I often proposed if the audience would perhaps benefit from being subjected to a DVD release of an extended cut to give the character’s more time to breathe on screen. This course of action may have elevated the feature from simply being ‘alright’ into something very cool and stylish.
Unfortunately Neil Marshall’s film, set around the legendary Roman Ninth Legion, wasn’t given the ‘director’s cut’ treatment and we’re still faced with the problems which brought the feature down in the first place.
More general movie goers could rightly argue a film like Centurion doesn’t need to be bogged down in the bothersome burdens of well rounded characters and a multi-layered plot. It’s also OK to simply be just an exercise in aggression similar to Zack Snyder’s 300. Which is a fair enough comment, but Centurion very much lacks the iconic graphic novel imagery and quotable geekery which will be forever associated with Snyder’s excellent film.
This is a genuine shame as the movie sports a genuinely fantastic cast, featuring some of the hardest working and most under-rated cinematic talent about at the moment. Michael Fassbender’s leading turn was merely a taste of what’s to come for the ever-versatile actor.
Dominic West’s performance still retained the substantial presence and rebellious charm which was often attributed to his starring role in TV’s The Wire. While the likes of Noel Clarke and David Morrissy added much needed depth and quality to the supporting cast – especially as Olga Kurylenko failed to inspire any kind of emotion as the film’s leading antagonist.
With Neil Marshall being an expert in the art of sheer brutality – previous films include The Descent and Dog Soldiers – he delivers plentiful with much more grit than what we have seen in similar features such as Ridley Scott’s award-winning, Gladiator.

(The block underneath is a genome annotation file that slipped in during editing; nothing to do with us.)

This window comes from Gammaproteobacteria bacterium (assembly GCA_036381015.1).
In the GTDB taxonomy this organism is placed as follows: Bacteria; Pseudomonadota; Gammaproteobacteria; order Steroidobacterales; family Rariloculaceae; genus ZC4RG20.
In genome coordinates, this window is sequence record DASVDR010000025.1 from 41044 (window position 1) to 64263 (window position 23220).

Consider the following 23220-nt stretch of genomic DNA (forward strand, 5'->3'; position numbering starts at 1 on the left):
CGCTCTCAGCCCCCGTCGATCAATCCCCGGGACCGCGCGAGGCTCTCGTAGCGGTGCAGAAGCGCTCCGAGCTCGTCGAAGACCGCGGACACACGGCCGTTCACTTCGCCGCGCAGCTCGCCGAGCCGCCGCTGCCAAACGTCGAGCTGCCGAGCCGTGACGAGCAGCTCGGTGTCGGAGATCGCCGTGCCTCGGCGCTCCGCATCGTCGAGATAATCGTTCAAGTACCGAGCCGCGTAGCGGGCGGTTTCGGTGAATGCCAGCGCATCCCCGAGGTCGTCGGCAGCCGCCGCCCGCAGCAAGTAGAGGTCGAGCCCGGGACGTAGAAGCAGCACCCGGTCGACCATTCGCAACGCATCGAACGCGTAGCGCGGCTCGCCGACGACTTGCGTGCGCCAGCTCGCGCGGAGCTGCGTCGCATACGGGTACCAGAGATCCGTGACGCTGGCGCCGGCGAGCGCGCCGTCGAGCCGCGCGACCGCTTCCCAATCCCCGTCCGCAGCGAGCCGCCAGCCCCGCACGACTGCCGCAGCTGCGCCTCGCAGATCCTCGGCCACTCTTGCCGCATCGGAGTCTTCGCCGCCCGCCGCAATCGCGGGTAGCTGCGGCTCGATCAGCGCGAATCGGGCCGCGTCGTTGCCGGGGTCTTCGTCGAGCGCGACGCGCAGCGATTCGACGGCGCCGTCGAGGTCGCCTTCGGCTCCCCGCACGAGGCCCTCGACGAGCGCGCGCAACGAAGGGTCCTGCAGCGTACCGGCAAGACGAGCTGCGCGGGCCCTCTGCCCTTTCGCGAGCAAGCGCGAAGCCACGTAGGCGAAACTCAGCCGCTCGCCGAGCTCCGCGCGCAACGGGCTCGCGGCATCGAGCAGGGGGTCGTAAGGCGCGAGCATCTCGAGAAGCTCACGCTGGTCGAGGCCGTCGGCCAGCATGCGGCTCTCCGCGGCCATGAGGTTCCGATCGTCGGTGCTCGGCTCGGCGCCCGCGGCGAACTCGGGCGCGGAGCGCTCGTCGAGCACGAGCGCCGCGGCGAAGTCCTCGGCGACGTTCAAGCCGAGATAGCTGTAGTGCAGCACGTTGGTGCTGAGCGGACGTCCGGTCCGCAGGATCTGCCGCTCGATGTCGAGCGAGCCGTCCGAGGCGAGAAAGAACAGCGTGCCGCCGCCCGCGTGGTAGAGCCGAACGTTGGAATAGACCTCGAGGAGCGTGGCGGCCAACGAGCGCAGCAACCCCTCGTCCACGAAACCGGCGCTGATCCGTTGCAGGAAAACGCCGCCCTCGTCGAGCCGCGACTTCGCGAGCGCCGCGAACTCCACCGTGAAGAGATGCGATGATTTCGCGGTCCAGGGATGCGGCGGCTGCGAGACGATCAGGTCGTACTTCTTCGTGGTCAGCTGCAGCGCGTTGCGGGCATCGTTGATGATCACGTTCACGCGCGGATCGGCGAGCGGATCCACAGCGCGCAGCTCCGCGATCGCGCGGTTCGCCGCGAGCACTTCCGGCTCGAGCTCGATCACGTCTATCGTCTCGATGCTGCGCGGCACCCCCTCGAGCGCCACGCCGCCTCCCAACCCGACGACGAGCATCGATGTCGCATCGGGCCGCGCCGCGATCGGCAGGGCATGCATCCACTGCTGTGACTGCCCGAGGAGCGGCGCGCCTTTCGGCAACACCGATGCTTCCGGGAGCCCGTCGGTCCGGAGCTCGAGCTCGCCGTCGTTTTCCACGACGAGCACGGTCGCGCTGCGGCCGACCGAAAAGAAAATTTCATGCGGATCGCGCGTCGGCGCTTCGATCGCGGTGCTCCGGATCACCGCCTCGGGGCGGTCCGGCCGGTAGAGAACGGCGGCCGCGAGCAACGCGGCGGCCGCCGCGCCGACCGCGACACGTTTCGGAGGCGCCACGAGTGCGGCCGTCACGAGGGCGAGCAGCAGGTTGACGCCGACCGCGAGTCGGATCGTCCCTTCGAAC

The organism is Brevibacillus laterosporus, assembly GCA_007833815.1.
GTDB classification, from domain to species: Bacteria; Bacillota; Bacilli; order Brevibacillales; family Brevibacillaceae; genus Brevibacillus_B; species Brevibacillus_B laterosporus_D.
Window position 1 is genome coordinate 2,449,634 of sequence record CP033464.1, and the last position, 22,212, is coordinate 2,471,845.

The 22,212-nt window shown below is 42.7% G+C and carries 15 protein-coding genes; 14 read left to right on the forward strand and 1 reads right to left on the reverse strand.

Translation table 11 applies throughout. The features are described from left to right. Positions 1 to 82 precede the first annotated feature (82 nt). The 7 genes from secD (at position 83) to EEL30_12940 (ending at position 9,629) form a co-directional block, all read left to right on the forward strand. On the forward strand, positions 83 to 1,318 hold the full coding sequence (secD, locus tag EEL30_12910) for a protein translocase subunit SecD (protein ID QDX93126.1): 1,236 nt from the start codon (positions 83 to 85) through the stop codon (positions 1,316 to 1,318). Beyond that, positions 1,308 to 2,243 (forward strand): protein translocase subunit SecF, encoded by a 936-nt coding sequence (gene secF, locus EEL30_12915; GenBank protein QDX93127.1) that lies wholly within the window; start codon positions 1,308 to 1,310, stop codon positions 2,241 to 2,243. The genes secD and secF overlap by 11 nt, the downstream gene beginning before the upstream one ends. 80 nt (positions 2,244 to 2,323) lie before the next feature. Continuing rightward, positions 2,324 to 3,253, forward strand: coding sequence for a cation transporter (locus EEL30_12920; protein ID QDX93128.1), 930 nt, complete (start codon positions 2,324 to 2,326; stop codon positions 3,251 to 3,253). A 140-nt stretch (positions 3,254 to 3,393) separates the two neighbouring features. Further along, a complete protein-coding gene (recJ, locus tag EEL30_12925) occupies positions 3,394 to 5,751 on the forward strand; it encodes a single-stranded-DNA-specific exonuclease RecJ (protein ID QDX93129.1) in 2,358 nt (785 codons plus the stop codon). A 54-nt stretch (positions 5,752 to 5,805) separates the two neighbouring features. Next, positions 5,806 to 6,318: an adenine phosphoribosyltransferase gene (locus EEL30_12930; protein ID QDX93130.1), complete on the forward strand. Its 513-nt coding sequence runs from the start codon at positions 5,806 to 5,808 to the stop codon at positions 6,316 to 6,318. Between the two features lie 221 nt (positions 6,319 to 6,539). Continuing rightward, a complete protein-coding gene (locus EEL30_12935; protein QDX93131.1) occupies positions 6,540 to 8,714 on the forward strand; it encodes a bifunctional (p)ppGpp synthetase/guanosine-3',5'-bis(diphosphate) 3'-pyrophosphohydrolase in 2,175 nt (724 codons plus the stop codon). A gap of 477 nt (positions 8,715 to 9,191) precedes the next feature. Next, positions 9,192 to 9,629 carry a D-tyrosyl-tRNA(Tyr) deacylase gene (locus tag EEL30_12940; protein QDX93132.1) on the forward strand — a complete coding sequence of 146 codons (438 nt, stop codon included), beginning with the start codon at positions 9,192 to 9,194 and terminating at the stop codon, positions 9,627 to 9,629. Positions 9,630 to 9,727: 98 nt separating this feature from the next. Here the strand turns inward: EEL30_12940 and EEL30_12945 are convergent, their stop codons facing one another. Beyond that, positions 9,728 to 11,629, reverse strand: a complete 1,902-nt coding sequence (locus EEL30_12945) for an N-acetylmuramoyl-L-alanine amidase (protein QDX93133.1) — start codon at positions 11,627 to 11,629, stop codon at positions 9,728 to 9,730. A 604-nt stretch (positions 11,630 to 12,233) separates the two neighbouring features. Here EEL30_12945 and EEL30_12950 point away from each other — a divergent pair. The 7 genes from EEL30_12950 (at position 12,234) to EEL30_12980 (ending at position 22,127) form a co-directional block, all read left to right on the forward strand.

The DVD release however does sport a, pleasantly surprising, range of special features, such as more light-hearted outtakes and a 30 minute documentary on the making of the film – which once again shows the people working on this film cared about the movie they were making. Yet unfortunately through a mixture of technical difficulties and quite possibly budgetary constraints the movie they probably wanted to make failed to materialise.
The deleted scenes also gave a fading glimpse into a film which could have been more – albeit not much more – than merely a festival of brutal violence and gore.
It’s not a complete loss though, still contains well constructed, compelling action pieces and glossy camerawork which will come out beautifully in any Blu-Ray presentation of the film.
My revisit of Neil Marshall’s historical mishmash of Roman and Celtic brutality is still full of the bittersweet disappointment I felt when originally seeing it in the cinema. However, if character development and a general lack of cohesion isn’t something you are overly concerned it’s still very watchable. There’s probably a lot of DVDs which are much worse you could waste your money on. Unfortunately for Centurion – and despite its array of extras – there’s a great deal far better also.
Special Features: 4/5
See this if you liked...
Gladiator and 300
Centurion will be released on DVD and Blu-Ray in all good stores on August 16th 2010.